Women of the Wall launch Bat Mitzva ad campaign on Jerusalem buses

New campaign to promote ceremonies for girls at the Western Wall.

By
October 13, 2014 18:45
2 minute read.
jerusalem

Women of the Wall bus campaign. (photo credit: Courtesy)

 
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The Women of the Wall prayer rights group launched an advertising campaign on Jerusalem public buses on Monday, promoting Bat Mitzva ceremonies for girls at the Western Wall.

The campaign ads feature Israeli girls, ages eleven to fourteen, wearing prayer shawls and holding a Torah scroll in front of the Western Wall, and are aimed at encouraging girls and their families to celebrate bat mitzva ceremonies with Women of the Wall at the Western Wall.

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The advertisements, which read in Hebrew “Mom, I too want a bat mitzva at the Kotel,” are part of a broader campaign for the group to be able to read from a Torah scroll at the site.

Bus advertisements featuring women have frequently been vandalized by extremists in the Jerusalem’s haredi community, and such ads have only this month begun to reappear following a protracted legal campaign.

WoW has waged a long battle for its group to be able to pray at the Western Wall in accordance with its own customs, including for women to pray with prayer shawls and tefillin if they so wish.

While a ruling in April this year by the Jerusalem District Court removed any legal basis that may have existed to arrest women who prayed in a non-Orthodox manner in the women’s section of the Western Wall plaza, WoW is still prevented from reading from a Torah scroll at the site.

Rabbi Shmuel Rabinowitz, supervisor of the Western Wall and Israel’s Holy Sites and chairman of the Western Wall Heritage Foundation which administers the site, does not allow the group to use the Torah scrolls made available to men, while current regulations prohibit bringing in private scrolls to the site.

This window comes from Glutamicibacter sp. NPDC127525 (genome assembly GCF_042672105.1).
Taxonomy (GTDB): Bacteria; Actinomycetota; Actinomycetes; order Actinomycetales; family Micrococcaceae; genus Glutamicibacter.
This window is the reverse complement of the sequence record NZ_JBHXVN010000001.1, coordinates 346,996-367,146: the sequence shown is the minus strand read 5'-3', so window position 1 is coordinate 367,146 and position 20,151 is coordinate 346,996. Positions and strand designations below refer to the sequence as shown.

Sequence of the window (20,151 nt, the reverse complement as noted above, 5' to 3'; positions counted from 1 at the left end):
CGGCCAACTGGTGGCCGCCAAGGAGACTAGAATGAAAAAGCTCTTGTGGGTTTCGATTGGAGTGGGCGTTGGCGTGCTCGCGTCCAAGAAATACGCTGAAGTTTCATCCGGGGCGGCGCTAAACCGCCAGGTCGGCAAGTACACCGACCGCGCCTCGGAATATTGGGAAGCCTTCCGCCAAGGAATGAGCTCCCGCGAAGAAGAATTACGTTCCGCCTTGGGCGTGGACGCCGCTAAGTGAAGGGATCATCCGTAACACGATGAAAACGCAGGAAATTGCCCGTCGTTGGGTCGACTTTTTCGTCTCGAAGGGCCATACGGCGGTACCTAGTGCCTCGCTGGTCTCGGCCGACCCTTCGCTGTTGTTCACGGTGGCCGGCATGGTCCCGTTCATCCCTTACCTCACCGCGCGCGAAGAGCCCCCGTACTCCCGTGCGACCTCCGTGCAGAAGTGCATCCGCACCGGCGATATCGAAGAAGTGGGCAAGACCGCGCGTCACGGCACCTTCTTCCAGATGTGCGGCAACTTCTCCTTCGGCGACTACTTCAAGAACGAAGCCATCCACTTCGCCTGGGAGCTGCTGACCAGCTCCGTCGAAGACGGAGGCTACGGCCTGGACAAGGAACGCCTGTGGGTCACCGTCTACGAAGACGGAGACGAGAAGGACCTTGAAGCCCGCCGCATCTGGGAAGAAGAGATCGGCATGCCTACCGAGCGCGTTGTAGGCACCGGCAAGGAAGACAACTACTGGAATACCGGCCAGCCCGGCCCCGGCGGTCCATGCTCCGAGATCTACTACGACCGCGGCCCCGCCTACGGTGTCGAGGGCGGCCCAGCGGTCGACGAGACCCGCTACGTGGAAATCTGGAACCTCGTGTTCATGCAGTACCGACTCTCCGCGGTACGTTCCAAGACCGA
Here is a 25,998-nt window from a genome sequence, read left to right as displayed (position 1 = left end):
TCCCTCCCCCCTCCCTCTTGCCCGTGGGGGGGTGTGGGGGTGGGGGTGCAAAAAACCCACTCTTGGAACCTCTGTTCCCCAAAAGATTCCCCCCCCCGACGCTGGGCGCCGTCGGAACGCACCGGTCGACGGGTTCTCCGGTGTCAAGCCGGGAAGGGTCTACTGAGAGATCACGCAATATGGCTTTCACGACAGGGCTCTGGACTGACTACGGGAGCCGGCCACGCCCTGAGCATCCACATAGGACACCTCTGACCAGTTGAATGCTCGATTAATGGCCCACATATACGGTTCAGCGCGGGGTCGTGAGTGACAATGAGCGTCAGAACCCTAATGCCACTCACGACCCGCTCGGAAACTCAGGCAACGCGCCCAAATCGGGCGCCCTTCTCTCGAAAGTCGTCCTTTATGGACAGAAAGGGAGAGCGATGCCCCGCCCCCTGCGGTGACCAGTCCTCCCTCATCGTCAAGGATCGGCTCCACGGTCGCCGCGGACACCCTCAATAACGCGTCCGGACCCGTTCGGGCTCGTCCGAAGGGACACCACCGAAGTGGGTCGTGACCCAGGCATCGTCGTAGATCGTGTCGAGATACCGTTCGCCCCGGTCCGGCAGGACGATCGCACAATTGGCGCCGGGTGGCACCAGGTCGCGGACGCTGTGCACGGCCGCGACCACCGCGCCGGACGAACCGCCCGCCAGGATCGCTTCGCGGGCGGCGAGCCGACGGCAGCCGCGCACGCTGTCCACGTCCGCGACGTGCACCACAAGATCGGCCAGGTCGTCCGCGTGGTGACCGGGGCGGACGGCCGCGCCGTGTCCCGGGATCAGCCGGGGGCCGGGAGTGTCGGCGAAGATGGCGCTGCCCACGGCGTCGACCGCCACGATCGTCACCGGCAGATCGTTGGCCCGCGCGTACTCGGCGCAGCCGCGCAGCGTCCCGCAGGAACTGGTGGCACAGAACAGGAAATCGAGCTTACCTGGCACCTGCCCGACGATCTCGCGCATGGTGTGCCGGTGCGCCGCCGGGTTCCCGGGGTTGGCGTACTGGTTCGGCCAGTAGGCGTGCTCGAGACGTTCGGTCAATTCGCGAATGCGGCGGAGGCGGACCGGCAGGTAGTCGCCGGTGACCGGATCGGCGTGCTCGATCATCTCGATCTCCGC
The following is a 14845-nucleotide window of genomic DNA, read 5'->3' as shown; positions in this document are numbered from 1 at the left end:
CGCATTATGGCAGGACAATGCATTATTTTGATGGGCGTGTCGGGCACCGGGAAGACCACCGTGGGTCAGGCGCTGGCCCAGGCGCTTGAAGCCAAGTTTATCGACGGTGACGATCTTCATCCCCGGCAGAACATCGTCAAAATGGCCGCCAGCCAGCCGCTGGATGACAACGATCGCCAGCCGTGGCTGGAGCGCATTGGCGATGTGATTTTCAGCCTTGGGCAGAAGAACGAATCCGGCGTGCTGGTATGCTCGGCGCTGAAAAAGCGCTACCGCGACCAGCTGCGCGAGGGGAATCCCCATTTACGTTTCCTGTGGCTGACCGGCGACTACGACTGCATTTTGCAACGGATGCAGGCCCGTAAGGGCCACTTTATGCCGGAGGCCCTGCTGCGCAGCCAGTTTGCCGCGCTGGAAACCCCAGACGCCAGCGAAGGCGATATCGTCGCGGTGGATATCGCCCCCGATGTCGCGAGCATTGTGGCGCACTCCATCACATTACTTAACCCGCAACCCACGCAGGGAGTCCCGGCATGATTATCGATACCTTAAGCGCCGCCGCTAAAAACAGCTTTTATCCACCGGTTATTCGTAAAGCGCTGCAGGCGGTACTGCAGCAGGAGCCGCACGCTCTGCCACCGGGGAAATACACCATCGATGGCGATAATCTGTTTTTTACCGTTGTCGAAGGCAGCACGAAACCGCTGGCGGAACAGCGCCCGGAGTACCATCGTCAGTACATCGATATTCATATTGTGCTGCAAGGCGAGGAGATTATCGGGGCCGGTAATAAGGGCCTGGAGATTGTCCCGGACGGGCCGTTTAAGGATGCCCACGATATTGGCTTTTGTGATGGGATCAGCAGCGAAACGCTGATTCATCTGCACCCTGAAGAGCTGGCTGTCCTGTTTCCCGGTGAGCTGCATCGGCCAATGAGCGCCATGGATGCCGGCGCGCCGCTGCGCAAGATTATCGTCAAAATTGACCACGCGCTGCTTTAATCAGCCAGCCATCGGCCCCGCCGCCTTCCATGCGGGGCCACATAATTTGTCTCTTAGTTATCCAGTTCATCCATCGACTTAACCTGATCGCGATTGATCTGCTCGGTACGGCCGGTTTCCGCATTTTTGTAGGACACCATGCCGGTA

“The Torah is central in Judaism and binds all Jews, across denominations, religiously, spiritually, culturally and historically,” WoW said in a statement to the press. “To deny any Jew access to a Torah scroll, as has been done so many times before throughout Jewish history, is an affront to religious freedom. To refuse women access to Torah has no basis in halacha (Jewish law) and has no place in a public site in a democratic state.”


Various officials in WoW have said that they intend to bring a Torah scroll to their next prayer service at the Western Wall, scheduled for October 24, the new Jewish month.

In launching the advertising campaign, Lesley Sachs, Director of Women of the Wall, said that Jewish girls have the right to hold their bat mitzva ceremonies at the Western Wall.

“This is one of the things we are fighting for and that is why we have launched this campaign - so that girls and mothers will call the number on the ad and find out more about how to join Women of the Wall. We will be able to tell them how to make this wonderful time in their lives into a meaningful, fulfilling bat mitzvah experience.”

Nachmiel Saban, a member of the Jerusalem Municipal Council for Shas described the campaign as “a provocation,” designed to grab attention.

“This campaign is designed to irritate people, but it’s best not to respond to it in order not to bring the attention they want,” Saban said.

“If the rabbinic leadership tells us to respond differently then this is what we shall do.”

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